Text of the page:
Sunday, May 29, 2016

Week 9: Space + Art

As our last lecture, we discussed about the topic of Space+ Art, which integrates all subjects of technology, science, math, and art. Professor Vesna stated in her lecture that she chose this specific topic to finalize our course as it sums up all previous topics into one definitive lesson.

"Interstellar" movie dimension science
As Professor Vesna touched on the topic of space race, I found it personally artistic that scholars were able to locate visual personalities of the supposed evidences provided by the countries supporting victorious news of the space race. The Space Race began in human curiosity of the cosmos beyond the trees and the clouds of our own world. As Sagan describes the earth as a “lonely speck”, scientists began its significant and active research in order to be able to explain the cosmic dark outside the lonely speck of earth.
In thinking about space, the film “Interstellar” come up in my mind. Although the movie is a 21st century digestion of the concept of space and cosmos beyond the earth, the film visualizes the theory of an entirely different system of the dimension in which was able to be achieved with the balanced integration of scientific research, mathematical calculations and artistic creativity.

Another film in which corresponds to the curiosity to the Space and the technological aspects of the operations in space is the film “Gravity”, which plays with the space’s concept of gravity. Motion artists and visual artists are shown, defining, expressing, and fiddling with such concepts related to space. Space is still a mysterious concept to the general public, and the subject of Space allows for an opening for artists to exercise creative imaginations and for scientists to theorize for realistic measures in order to invent for more discoveries.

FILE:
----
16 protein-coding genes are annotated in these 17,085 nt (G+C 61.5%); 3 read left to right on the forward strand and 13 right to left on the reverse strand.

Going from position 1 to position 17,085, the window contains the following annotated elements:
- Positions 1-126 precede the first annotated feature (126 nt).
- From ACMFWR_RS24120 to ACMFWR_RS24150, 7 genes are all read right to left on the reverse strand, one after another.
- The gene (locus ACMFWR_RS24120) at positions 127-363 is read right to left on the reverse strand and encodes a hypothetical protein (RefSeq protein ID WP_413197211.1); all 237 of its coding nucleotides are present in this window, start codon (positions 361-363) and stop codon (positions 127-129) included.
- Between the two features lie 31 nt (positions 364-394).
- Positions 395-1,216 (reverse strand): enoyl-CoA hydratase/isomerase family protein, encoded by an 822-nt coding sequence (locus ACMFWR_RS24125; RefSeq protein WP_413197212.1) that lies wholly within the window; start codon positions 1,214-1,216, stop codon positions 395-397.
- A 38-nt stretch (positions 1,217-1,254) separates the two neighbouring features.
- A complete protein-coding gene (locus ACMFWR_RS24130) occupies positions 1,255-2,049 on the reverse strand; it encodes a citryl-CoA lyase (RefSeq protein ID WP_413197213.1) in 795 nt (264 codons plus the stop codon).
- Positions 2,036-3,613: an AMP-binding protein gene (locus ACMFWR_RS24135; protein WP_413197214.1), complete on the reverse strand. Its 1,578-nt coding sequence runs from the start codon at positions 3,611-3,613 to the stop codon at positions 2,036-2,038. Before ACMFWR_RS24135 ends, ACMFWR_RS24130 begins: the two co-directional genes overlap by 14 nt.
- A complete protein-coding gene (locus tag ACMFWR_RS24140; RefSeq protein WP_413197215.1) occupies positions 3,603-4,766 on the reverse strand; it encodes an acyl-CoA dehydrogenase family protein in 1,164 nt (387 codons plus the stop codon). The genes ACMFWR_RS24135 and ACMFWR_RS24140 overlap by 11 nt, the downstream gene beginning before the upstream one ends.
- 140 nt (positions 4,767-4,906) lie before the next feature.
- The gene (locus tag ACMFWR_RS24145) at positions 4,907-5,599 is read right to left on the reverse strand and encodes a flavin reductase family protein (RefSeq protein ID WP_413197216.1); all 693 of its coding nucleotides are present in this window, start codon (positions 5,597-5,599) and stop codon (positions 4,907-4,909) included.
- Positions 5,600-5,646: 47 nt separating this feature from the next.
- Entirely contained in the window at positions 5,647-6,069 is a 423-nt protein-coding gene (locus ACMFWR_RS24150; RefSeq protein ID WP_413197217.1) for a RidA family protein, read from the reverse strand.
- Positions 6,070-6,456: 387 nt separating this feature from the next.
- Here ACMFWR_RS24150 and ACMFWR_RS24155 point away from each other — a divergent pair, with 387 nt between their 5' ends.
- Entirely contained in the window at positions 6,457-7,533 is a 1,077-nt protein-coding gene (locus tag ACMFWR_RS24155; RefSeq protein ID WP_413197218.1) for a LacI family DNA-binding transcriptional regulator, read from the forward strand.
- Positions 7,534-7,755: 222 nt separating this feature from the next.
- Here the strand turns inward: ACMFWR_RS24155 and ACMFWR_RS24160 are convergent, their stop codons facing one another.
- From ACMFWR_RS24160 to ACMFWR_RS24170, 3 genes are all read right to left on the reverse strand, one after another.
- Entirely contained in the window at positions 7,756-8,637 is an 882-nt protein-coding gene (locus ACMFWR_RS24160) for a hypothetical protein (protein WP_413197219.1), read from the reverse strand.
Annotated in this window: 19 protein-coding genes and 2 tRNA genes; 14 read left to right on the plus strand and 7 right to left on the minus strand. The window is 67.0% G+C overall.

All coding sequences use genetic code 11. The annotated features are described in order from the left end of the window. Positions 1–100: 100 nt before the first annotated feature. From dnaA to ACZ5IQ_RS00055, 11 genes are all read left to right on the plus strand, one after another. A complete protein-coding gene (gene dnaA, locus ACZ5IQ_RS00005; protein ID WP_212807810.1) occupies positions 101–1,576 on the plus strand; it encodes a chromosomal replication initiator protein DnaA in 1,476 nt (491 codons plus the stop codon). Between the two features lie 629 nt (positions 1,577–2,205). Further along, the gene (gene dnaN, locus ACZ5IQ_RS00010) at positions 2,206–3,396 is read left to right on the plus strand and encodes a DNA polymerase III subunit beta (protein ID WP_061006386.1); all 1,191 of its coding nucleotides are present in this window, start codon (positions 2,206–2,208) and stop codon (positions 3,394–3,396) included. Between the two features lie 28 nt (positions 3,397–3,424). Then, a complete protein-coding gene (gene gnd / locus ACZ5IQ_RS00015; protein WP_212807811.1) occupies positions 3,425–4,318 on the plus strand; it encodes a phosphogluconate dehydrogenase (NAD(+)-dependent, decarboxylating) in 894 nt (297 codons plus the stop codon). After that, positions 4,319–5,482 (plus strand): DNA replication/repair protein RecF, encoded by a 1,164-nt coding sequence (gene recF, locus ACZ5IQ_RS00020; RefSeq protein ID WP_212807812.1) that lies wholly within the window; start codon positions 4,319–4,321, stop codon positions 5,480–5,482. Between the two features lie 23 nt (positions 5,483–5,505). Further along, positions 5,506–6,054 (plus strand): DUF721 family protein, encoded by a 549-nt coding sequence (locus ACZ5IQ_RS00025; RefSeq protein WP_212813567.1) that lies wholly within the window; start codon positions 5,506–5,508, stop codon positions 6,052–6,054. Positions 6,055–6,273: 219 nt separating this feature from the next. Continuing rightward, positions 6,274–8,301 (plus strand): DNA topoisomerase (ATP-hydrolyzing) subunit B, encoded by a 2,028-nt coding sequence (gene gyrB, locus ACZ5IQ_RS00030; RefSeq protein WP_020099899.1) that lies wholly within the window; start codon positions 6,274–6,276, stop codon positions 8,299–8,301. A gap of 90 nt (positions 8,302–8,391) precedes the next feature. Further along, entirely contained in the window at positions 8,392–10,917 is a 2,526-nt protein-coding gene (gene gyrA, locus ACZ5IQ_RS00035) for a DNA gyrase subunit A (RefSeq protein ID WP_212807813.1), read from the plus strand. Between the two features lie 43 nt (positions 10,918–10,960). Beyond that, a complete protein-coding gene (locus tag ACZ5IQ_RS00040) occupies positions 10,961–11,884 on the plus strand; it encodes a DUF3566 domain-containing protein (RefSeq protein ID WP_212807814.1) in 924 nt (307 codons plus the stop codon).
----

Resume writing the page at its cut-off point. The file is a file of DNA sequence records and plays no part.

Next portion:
MCA, Art and Architecture Against Gravity
An exhibit by the Museum of Chicago Arts has opened in 2012 named “Skyscraper: Art And Architecture Against Gravity”, which collected a series of artworks by artists who wanted to express the human desire to build farther into the sky against “gravity”, testing technological limits “while embodying a yearning for spiritual connection to the heavens”. The opening of curiosity to the Space world has opened technological advancement based on the experimental nature of the Scientists, and has opened an entire new cosmos of mystery and “unknown” to the artists. Now we wait to see to what  our artists and scientists may achieve in cooperation into Space.


Gravity. Dir. Alfonso Cuaron. Perf. Sandra Bullock. Heyday Films/ Warner Bros Studios, 2013. Film.

Interstellar. Dir. Christopher Nolan. Warner Bros. Studios, 2014. Film.

Museum of Chicago Arts. "SKYSCRAPER: ART AND ARCHITECTURE AGAINST GRAVITY." Past Exhibitions of MCA. MCA, n.d. Web. 29 May 2016.

Sagan, Carl “A Pale Blue Dot.” A Pale Blue Dot. N.p., n.d. Web. 29 May. 2016. Web.

Vesna , Victoria, dir. Space Parts 1-6. 2012. Film. 29 May 2016. 

Sunday, May 22, 2016

Week 8: Nanotech + Art

This week’s lesson about Nanotechnology +Art by far was the most interesting to me. As Professor Vesna introduced, I believe Nanotechnology can actually be the third culture collaborator of shifting paradigms that pushed us into our 21st century.

For this week, Professor Jim Gimzewski gave us our lectures and lesson on different perspectives of Nanotechnology and art. From his lectures, I understood that nanotechnology was all around us in our lives! Surprisingly, nanoparticles existed from decades back in Roman Empire with the use of “glass”, with the use of nanoparticles, which has the biggest market today. Today, Refrigerators and anti-bacterial wipes are things that work through nanoparticles in order to benefit our personal lives. This technology does not remain simply a technology; it becomes a paradigm shifter in art, science, and society.